In recent months I have seen gains I only dreamed of in the height of sickness last April and yet just as quickly as those gains come, they seem to disappear and my health tumbles to new lows. This taste of healthier days, filled with more energy, more endurance, the ability to exercise tease and taunt my very soul, "Look how wonderful it is to be able to jog on the treadmill and feel your legs tire below you and how amazing it feels to gulp that oxygen into your open lungs. Feel how liberating it is to walk all afternoon without that all too familiar feeling of drowning. Notice what it feels like to be everybody else. Now just wait, because tomorrow you will open your eyes and for no reason your lungs will burn, your breath will be shallow, you will struggle to walk to the bathroom and you will question your sanity that this amazing day with a chest full of healing oxygen and a body that seemed to function just as it should even existed."

This has replayed over and over the past several months. Making me crazy with anticipation for when my health would return and fearful of every minute that passed that I felt well knowing all too well it would disappear with a blink of an eye.

And so I am learning to be grateful despite the endless sickness, the tiredness I can't shake and the infections looming around the corner. I need to learn to be grateful or go crazy with the instability, lack of control, and constant fear. I am adjusting my expectations and learning to enjoy the good even if there seems to be so much more bad. The days I find my breath shallow and labored I remind myself to be thankful that the fevers have stayed away for weeks. On the days I can exercise well I try not to think what tomorrow will bring and enjoy that I was able to exercise at all. I try not to look into the future, but rather stay in the moment because a good morning does not guarantee a good afternoon and a healthy few days does not mean that this disease is backing off.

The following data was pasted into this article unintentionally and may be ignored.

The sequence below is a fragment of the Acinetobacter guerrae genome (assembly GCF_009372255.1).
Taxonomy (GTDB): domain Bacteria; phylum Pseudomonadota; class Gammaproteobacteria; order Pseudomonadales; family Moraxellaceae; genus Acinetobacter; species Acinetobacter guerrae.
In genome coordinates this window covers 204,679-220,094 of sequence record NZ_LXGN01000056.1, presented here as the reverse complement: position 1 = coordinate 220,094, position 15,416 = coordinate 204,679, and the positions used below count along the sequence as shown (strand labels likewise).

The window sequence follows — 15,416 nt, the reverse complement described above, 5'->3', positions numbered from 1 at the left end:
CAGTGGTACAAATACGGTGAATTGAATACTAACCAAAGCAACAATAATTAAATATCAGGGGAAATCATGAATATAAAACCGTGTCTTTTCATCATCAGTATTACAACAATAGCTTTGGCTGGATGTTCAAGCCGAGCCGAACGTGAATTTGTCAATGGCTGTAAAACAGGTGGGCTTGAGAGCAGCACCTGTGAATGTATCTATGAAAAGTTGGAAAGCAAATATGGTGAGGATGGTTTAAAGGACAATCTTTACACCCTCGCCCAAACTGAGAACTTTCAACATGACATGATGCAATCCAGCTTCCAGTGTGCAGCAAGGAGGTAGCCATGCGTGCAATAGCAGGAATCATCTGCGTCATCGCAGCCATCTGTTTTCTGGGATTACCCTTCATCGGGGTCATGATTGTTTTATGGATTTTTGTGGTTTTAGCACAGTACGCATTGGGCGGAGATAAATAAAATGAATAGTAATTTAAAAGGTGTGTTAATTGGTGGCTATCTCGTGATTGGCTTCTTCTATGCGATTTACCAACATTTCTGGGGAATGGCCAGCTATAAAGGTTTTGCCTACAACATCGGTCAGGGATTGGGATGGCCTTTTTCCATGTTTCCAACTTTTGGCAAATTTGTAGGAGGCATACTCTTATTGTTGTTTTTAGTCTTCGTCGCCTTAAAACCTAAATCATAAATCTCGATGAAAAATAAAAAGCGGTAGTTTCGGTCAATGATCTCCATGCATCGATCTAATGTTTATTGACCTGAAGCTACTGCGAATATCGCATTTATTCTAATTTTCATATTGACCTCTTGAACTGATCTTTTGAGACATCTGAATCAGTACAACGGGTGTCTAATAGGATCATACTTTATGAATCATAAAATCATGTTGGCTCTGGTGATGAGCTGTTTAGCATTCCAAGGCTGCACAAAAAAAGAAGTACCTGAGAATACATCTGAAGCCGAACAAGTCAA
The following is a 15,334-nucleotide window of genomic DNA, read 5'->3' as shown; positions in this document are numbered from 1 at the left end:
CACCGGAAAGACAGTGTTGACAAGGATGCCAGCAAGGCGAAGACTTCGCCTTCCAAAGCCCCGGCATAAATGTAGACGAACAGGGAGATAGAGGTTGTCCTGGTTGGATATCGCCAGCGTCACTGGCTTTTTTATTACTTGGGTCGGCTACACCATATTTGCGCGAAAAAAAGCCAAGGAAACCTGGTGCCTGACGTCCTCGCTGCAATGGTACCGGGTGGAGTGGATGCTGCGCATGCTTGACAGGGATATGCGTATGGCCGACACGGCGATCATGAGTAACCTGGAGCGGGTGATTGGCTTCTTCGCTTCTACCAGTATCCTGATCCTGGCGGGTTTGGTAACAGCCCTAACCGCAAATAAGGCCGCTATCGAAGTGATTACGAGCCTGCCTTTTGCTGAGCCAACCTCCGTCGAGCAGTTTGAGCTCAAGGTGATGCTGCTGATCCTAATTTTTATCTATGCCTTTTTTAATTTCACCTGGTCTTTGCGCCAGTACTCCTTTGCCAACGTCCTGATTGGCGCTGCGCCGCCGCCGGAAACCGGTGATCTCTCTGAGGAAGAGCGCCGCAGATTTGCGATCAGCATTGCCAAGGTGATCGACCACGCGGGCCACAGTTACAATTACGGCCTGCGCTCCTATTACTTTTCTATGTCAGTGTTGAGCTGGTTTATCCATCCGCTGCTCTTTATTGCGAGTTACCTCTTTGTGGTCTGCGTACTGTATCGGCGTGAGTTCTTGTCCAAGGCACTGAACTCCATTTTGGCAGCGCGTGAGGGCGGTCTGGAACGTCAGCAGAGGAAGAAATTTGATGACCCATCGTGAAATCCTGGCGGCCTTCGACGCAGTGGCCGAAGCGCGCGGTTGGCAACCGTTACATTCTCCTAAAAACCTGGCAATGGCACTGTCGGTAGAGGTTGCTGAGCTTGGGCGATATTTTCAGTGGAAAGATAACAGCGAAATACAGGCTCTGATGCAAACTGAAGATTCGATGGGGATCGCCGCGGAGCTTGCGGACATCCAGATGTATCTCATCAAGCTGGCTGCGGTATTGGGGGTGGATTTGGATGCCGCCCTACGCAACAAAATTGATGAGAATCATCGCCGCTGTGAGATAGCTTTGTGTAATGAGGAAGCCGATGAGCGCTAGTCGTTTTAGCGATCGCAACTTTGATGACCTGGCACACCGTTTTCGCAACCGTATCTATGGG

The chronic, never ending feeling this disease brings can be exhausting. Thinking of my future, the slow decline, what my life will be like at 35 or 40 can feel overwhelming. I can't even begin to picture myself 15 years from now. And so for now I will take it day by day, moment by moment. I would love to wish for a healthier 2015, but instead I will hope for a better perspective, a healthier outlook on life. I will always hope for healing and stability, but knowing CF is chronic and ultimately fatal I will not hold too tightly to that hope. Instead I hope to enjoy each day that comes and find the good in every day regardless of my state of health. So much of our lives are so completely out of our control and often the only aspect we can control is our attitude. So my lung function may or may not be higher in 2015, my lungs may or may not struggle to breath more often than not in 2015, and my bacteria may or may not continue to win over precious real estate in my lungs, but I do know that I will enjoy 2015, CF be damned!